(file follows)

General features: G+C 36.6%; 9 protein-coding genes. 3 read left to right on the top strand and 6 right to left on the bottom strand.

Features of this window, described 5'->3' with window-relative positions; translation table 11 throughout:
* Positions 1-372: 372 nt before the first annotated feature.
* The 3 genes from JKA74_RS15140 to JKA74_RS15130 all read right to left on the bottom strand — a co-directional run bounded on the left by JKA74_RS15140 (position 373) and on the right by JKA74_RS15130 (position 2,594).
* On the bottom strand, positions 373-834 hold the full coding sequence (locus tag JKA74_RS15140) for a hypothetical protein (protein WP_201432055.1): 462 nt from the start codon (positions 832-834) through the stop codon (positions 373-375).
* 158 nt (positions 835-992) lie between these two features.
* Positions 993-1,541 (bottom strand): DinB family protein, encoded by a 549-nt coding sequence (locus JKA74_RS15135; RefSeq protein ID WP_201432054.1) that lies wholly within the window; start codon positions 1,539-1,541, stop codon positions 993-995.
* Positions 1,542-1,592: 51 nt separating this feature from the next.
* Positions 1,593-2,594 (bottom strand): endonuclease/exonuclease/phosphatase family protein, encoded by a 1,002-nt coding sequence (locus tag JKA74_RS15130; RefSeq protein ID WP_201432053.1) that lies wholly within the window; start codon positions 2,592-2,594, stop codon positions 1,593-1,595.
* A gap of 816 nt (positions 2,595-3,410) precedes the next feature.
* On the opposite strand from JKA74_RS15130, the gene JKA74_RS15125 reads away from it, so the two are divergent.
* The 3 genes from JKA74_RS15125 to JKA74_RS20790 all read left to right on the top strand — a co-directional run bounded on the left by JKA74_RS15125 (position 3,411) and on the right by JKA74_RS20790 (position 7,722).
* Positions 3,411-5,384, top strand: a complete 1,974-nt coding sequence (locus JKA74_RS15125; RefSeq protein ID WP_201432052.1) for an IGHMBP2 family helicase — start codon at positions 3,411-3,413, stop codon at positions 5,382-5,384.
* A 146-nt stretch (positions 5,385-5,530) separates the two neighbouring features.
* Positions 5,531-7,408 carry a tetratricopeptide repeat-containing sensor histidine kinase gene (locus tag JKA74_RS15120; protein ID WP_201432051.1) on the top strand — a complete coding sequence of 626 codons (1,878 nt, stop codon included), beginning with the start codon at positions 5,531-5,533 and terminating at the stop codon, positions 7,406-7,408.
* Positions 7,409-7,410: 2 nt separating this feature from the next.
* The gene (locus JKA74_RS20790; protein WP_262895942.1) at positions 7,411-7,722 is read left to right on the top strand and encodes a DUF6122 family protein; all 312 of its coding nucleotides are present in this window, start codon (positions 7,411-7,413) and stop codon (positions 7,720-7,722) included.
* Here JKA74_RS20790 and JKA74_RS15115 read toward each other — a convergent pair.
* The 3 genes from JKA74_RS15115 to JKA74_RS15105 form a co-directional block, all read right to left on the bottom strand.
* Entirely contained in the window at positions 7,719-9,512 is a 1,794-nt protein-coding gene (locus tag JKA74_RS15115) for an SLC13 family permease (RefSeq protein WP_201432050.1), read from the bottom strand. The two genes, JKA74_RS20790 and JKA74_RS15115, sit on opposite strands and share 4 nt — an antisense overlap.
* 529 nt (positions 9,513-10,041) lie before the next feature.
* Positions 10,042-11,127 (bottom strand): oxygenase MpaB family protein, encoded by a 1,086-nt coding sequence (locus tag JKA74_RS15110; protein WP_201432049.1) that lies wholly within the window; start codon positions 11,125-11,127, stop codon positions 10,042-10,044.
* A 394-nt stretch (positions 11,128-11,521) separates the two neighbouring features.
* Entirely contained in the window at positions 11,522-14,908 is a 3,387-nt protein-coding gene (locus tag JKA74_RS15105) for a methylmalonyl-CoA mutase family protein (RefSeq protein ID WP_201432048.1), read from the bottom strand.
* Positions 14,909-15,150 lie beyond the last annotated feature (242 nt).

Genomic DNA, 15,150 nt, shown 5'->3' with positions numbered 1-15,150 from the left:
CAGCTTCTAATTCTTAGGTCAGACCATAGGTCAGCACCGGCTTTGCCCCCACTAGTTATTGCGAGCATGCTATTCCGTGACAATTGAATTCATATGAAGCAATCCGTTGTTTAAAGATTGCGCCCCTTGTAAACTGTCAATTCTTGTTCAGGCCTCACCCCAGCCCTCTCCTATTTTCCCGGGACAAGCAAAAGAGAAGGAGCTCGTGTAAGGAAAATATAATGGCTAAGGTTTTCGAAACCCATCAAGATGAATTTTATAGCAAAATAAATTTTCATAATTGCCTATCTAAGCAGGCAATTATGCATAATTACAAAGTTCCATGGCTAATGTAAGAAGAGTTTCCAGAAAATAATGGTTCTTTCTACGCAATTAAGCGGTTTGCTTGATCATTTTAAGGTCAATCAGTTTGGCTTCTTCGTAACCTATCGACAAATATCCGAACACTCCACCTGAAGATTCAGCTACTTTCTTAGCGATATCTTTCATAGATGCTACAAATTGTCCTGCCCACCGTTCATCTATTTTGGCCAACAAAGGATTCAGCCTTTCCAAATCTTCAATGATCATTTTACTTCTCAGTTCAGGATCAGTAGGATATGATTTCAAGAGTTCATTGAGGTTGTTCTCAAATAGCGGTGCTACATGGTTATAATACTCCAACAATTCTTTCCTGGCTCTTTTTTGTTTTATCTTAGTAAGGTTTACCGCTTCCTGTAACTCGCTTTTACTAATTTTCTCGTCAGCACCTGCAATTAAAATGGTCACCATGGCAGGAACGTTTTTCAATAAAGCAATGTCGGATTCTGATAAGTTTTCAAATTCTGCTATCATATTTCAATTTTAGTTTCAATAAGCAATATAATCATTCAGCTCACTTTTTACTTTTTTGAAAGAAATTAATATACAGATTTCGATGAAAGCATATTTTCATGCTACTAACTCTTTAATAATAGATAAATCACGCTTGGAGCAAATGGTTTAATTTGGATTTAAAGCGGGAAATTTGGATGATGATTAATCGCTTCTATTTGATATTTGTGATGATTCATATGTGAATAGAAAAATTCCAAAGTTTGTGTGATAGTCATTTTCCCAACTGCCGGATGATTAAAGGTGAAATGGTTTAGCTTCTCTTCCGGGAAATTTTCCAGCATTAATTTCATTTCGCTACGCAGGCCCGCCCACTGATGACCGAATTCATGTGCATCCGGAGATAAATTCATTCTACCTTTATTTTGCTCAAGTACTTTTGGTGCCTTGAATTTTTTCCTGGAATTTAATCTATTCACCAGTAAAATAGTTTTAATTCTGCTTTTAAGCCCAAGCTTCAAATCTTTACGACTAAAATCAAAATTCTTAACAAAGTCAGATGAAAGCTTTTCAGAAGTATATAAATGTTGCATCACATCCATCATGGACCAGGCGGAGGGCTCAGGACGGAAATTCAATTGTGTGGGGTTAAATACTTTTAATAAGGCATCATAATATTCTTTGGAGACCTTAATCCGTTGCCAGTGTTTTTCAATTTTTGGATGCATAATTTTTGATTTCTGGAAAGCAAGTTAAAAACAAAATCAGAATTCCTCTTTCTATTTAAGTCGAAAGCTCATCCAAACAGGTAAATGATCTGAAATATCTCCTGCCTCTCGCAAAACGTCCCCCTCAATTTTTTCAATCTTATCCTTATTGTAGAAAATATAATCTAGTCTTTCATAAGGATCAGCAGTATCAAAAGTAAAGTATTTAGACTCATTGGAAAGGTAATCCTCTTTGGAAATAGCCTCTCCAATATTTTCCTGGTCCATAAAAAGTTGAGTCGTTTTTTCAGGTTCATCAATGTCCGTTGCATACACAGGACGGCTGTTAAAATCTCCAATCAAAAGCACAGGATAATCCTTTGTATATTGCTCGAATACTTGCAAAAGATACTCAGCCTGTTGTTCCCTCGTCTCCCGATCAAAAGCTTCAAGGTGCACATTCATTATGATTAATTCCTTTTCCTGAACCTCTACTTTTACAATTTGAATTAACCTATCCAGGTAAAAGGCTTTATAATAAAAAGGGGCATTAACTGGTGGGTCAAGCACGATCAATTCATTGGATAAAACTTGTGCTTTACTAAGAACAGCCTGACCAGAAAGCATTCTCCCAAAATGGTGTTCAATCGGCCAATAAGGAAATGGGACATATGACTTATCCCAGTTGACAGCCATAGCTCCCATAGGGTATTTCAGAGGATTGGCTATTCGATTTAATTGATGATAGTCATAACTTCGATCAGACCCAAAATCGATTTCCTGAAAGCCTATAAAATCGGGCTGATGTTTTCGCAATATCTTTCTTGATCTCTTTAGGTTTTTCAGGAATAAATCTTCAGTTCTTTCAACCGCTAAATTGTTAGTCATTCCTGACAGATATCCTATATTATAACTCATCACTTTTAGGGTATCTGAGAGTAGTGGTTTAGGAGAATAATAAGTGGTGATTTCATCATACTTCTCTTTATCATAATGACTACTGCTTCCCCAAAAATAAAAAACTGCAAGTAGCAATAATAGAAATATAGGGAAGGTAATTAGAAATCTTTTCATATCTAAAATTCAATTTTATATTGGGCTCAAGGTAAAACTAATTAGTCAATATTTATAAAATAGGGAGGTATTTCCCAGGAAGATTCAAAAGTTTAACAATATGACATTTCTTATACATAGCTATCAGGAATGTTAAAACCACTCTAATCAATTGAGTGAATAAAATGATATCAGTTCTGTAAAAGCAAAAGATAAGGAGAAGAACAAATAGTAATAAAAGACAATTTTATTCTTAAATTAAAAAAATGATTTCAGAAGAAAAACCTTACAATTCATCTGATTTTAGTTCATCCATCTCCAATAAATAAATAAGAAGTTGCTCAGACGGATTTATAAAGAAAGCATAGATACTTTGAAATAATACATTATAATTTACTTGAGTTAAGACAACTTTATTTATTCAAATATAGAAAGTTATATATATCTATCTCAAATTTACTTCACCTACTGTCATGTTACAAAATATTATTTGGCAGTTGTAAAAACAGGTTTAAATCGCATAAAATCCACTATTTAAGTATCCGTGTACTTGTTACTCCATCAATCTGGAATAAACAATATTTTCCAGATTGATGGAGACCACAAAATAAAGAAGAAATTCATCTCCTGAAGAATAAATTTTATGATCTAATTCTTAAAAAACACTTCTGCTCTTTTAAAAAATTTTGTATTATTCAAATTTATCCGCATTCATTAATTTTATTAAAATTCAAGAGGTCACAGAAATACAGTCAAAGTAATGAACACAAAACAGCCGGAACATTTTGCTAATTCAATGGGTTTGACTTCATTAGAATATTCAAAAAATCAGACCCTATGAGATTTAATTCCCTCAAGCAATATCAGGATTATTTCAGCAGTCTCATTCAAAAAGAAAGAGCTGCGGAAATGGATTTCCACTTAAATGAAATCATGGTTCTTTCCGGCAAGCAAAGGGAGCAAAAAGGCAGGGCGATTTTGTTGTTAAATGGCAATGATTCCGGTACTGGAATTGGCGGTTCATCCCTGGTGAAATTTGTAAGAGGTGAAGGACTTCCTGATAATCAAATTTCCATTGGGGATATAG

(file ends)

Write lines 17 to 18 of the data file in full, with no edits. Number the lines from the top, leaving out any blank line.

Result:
* The gene (locus JKA74_RS20790; protein WP_262895942.1) at positions 7,411-7,722 is read left to right on the top strand and encodes a DUF6122 family protein; all 312 of its coding nucleotides are present in this window, start codon (positions 7,411-7,413) and stop codon (positions 7,720-7,722) included.
* Here JKA74_RS20790 and JKA74_RS15115 read toward each other — a convergent pair.